Gavotte in F for Piano Four Hands, Anhang 8 nr. 1 (6.91 MB)

Gavotte in F for Piano Four Hands, Anhang 8 nr. 1 (6.91 MB)
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Performer: Mark S. Zimmer
Length: 2:57
Allegro in B-flat for Piano Four Hands, Anhang 8 nr. 2
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Performer: Mark S. Zimmer
Length: 2:09
Marzia lugubre for Piano Four Hands, Anhang 8 nr. 3 (fragment)
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Performer: Mark S. Zimmer
Length: 0:18
Three Pieces for Four-Hand Piano, Anhang 8

A grouping of pieces for piano duet, a Gavotte in F major, an Allegro in B-flat major, and a fragmentary Marzia lugubre in C minor (only five complete measures, with one voice in the sixth) were thought at one time to be compositions of the young Beethoven. However, Otto Deutsch proved conclusively that all three were originally the work of Leopold Anton Kozeluch, from his ballet La ritrovata figlia di Ottone II, which was performed in Vienna in 1794. It seems highly improbable that these are arrangements by Beethoven of the Kozeluch works; while he was known to arrange and copy Bach, Handel and Mozart, contemporaries such as Kozeluch were not something he typically copied or arranged in this manner.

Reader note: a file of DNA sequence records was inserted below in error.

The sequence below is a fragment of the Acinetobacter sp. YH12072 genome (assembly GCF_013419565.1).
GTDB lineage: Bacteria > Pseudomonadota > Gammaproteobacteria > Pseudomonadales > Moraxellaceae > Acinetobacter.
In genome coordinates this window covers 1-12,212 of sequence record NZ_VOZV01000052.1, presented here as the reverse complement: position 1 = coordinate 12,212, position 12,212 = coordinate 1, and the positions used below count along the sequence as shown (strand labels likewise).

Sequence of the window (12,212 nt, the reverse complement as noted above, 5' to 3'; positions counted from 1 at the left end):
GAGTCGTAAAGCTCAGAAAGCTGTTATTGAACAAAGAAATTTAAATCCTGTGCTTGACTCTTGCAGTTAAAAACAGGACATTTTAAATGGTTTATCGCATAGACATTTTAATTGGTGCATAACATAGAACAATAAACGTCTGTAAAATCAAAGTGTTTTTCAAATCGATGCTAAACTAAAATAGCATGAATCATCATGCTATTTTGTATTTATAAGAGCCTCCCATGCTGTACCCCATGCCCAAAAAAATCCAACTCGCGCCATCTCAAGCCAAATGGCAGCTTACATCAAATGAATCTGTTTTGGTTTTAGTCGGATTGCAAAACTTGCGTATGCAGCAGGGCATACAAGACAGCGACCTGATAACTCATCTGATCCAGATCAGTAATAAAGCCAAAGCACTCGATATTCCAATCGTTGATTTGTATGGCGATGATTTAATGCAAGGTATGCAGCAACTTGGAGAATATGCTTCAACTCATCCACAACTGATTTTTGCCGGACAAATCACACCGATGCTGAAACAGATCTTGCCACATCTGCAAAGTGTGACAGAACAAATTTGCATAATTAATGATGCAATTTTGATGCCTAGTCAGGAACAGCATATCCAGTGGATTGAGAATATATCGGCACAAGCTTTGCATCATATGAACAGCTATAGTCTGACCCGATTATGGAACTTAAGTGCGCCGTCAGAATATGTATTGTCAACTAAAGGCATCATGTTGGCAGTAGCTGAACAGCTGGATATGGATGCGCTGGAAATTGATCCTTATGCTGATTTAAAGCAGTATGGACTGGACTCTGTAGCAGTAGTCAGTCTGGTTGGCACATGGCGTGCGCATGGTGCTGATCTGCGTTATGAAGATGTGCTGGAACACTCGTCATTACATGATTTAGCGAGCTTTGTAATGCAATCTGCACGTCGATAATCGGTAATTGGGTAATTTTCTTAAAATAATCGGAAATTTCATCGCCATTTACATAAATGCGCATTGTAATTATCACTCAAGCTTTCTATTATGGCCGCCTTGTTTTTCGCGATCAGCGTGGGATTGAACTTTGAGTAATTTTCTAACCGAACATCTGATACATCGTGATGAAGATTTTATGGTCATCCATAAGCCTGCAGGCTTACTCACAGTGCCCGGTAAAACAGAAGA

Kozeluch (1747-1818)

Kozeluch, originally from Bohemia, had also studied under Albrechtsberger as did Beethoven fifteen years later, and was a noted pianist. Like Beethoven and Haydn, Kozeluch also arranged Scottish songs for George Thomson. He was highly prolific, with over 400 works, including 30 symphonies, twenty-four violin sonatas and sixty-three piano trios.

Since the handwriting on these pieces has been remarked by Willy Hess as being similar to that of the Piano Trio in D, Anhang 3 (and all of these pieces were published by the overenthusiastic musicologist Georges de Saint-Foix as works of Beethoven in the 1920s), the question arises as to whether all of these pieces might be Kozeluch's. Certainly he was no stranger to four-hands piano, having written a Concerto for that rather oddball configuration. More research needs to be done on this mysterious handwriting, but we are fairly safe in believing these arrangements are not Beethoven's handiwork. We nevertheless present here the two complete pieces, and the fragmentary Marzia lugubre, the originals of which are in the British Library, Add. Ms. 31748, folios 10-12.



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